Hard to believe, but today marks exactly six months since The Pietist Option: Hope for the Renewal of Christianity, my book with Mark Pattie, officially came out. In that half-year, The Pietist Option has sold far more copies than the other books I’ve been part of, been reviewed by Christianity Today (very positively) and The Gospel Coalition (less so), been given … More What’s Next for The Pietist Option?
Yesterday I shared a review of The Pietist Option from someone who doesn’t share our religious instincts. (John Fea thinks my response was itself a model of Pietism.) Today, a review from someone who does: Covenant pastor David Swanson wrote a lengthy piece on our book for the Englewood Review of Books, a wide-ranging weekly review published by … More The Englewood Review of Books on The Pietist Option
Back in March, when Donald Trump was nothing more than the surprise leader in the Republican primaries, the fact that he was getting even 40% of the self-identified “evangelical” vote had already led Southern Baptist leader Russell Moore to declare that religious term “almost meaningless this year.” Even worse, “in many ways the word itself … More Done with “Evangelical”? Maybe You Should Try…
This week I got to be a bit more of a Pietist schoolman again on our podcast, as we considered how a Pietist ethos would shape education at several levels. Things started with Sam and me talking about Bethel and revisiting some of the key themes of last year’s book on The Pietist Vision for Christian Higher Education: … More Thursday’s Podcast: Education as Whole-Life Formation
So I was all ready to take up the questions that closed my last post — Who’s an evangelical? and What shapes their response to issues like the refugee crisis? — when the National Association of Evangelicals and LifeWay Research announced their own answer to the first question. As reported by Bob Smietana of Christianity Today: “Evangelicals are people … More Who’s an Evangelical?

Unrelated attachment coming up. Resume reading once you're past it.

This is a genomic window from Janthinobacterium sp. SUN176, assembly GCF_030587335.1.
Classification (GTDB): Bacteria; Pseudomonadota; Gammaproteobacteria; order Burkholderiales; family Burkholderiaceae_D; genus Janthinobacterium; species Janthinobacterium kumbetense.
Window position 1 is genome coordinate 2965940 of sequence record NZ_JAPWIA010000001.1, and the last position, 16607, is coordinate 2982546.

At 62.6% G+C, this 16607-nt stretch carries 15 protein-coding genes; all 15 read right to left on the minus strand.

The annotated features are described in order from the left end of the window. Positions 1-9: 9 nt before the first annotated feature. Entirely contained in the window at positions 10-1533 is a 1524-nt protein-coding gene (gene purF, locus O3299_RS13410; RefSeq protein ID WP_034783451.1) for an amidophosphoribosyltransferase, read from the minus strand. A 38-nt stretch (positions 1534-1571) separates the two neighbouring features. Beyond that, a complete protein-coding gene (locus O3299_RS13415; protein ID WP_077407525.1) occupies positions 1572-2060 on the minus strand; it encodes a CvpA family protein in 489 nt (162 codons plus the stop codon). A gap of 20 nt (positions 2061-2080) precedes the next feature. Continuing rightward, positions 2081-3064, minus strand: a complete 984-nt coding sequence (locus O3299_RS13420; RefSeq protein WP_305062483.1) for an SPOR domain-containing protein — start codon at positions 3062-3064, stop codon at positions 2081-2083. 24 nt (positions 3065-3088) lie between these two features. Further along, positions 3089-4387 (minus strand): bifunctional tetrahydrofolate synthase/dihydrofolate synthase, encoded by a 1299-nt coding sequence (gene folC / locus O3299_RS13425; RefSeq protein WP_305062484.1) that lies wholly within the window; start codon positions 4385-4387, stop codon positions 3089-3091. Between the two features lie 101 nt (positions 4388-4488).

The conflict of the Present and the Past, The ideal and the actual in our life, As on a field of battle held me fast, Where this world and the next world were at strife. For, as the valley from its sleep awoke, I saw the iron horses of the steam Toss to the morning air their plumes of smoke, And woke, as one awaketh from a dream. Henry Wadsworth Longfellow, “Monte Cassino“ Almost fifteen hundred years ago a hermit in flight from Rome — “disgusted,” wrote Longfellow, with that city’s “vice and woe” — settled on a mountain in the Abruzzis, forming a community and writing a rule that would make him the father of Western monasticism. … More The Benedict Option
Despite my being out of the country for three weeks, I’m happy to report that there’s been plenty of activity around The Pietist Vision of Christian Higher Education: Forming Whole and Holy Persons. • IVP Academic published a Q&A with me that serves as a brief introduction to key themes of the book. Here’s a sample: What do … More Announcements: What’s New with Our Pietism Book
Just two days after announcing via his Twitter feed that he had stage 4 cancer, Dallas Willard died yesterday. At the end of this post, I’ll offer my own small contribution to the collection of tributes that is already proliferating, but first a few words from people who knew him well: • Richard Foster wrote … More RIP Dallas Willard (1935-2013)
At some point in my life, it was bound to happen: I would be asked to teach Sunday School. And not the adult kind, which I’ve done several times and isn’t all that different from teaching college students — except that the audience is much more likely to have been awake more than ten minutes … More 4 Things I’ve Learned Teaching 4th Grade Sunday School